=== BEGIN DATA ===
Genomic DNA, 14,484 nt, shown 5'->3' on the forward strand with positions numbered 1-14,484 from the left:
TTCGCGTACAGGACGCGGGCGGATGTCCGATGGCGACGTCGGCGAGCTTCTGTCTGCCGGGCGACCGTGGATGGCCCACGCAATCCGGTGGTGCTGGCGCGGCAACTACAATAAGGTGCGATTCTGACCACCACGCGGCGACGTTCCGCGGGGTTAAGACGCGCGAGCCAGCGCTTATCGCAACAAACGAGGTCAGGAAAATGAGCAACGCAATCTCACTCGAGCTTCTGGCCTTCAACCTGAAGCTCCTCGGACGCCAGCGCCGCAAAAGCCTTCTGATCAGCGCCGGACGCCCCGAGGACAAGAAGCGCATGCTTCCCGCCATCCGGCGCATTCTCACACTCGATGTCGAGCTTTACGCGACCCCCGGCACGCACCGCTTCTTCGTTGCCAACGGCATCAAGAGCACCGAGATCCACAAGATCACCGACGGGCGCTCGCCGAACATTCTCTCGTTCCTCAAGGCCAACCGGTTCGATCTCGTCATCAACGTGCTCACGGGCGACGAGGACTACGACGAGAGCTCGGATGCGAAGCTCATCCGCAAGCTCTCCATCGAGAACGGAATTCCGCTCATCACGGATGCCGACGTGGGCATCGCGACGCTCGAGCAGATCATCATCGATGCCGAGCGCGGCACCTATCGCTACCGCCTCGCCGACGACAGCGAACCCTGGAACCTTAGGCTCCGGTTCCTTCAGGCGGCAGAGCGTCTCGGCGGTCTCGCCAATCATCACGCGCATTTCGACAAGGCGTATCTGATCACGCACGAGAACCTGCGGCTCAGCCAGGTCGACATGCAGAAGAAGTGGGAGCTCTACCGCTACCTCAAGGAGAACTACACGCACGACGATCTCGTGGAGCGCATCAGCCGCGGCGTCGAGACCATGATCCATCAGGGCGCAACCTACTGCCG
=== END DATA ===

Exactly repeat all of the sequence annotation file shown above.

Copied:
Genomic DNA, 14,484 nt, shown 5'->3' on the forward strand with positions numbered 1-14,484 from the left:
TTCGCGTACAGGACGCGGGCGGATGTCCGATGGCGACGTCGGCGAGCTTCTGTCTGCCGGGCGACCGTGGATGGCCCACGCAATCCGGTGGTGCTGGCGCGGCAACTACAATAAGGTGCGATTCTGACCACCACGCGGCGACGTTCCGCGGGGTTAAGACGCGCGAGCCAGCGCTTATCGCAACAAACGAGGTCAGGAAAATGAGCAACGCAATCTCACTCGAGCTTCTGGCCTTCAACCTGAAGCTCCTCGGACGCCAGCGCCGCAAAAGCCTTCTGATCAGCGCCGGACGCCCCGAGGACAAGAAGCGCATGCTTCCCGCCATCCGGCGCATTCTCACACTCGATGTCGAGCTTTACGCGACCCCCGGCACGCACCGCTTCTTCGTTGCCAACGGCATCAAGAGCACCGAGATCCACAAGATCACCGACGGGCGCTCGCCGAACATTCTCTCGTTCCTCAAGGCCAACCGGTTCGATCTCGTCATCAACGTGCTCACGGGCGACGAGGACTACGACGAGAGCTCGGATGCGAAGCTCATCCGCAAGCTCTCCATCGAGAACGGAATTCCGCTCATCACGGATGCCGACGTGGGCATCGCGACGCTCGAGCAGATCATCATCGATGCCGAGCGCGGCACCTATCGCTACCGCCTCGCCGACGACAGCGAACCCTGGAACCTTAGGCTCCGGTTCCTTCAGGCGGCAGAGCGTCTCGGCGGTCTCGCCAATCATCACGCGCATTTCGACAAGGCGTATCTGATCACGCACGAGAACCTGCGGCTCAGCCAGGTCGACATGCAGAAGAAGTGGGAGCTCTACCGCTACCTCAAGGAGAACTACACGCACGACGATCTCGTGGAGCGCATCAGCCGCGGCGTCGAGACCATGATCCATCAGGGCGCAACCTACTGCCG